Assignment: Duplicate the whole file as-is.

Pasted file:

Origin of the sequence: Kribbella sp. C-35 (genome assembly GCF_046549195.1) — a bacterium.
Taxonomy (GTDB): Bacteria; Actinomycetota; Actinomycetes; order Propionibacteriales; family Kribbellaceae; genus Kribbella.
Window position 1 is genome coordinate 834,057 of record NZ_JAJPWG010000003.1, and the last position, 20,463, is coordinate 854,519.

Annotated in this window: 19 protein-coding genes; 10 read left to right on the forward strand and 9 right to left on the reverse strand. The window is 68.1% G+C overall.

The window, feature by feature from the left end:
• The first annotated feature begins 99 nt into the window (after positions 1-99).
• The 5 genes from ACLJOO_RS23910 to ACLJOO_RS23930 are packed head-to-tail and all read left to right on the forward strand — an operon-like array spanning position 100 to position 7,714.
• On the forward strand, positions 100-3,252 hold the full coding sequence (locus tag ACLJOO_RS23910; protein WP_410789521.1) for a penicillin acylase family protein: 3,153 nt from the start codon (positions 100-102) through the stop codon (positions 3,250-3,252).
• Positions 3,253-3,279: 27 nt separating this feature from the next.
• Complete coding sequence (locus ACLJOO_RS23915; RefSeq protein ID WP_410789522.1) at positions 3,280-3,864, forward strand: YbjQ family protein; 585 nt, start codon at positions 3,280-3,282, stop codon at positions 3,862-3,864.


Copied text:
Origin of the sequence: Kribbella sp. C-35 (genome assembly GCF_046549195.1) — a bacterium.
Taxonomy (GTDB): Bacteria; Actinomycetota; Actinomycetes; order Propionibacteriales; family Kribbellaceae; genus Kribbella.
Window position 1 is genome coordinate 834,057 of record NZ_JAJPWG010000003.1, and the last position, 20,463, is coordinate 854,519.

Annotated in this window: 19 protein-coding genes; 10 read left to right on the forward strand and 9 right to left on the reverse strand. The window is 68.1% G+C overall.

The window, feature by feature from the left end:
• The first annotated feature begins 99 nt into the window (after positions 1-99).
• The 5 genes from ACLJOO_RS23910 to ACLJOO_RS23930 are packed head-to-tail and all read left to right on the forward strand — an operon-like array spanning position 100 to position 7,714.
• On the forward strand, positions 100-3,252 hold the full coding sequence (locus tag ACLJOO_RS23910; protein WP_410789521.1) for a penicillin acylase family protein: 3,153 nt from the start codon (positions 100-102) through the stop codon (positions 3,250-3,252).
• Positions 3,253-3,279: 27 nt separating this feature from the next.
• Complete coding sequence (locus ACLJOO_RS23915; RefSeq protein ID WP_410789522.1) at positions 3,280-3,864, forward strand: YbjQ family protein; 585 nt, start codon at positions 3,280-3,282, stop codon at positions 3,862-3,864.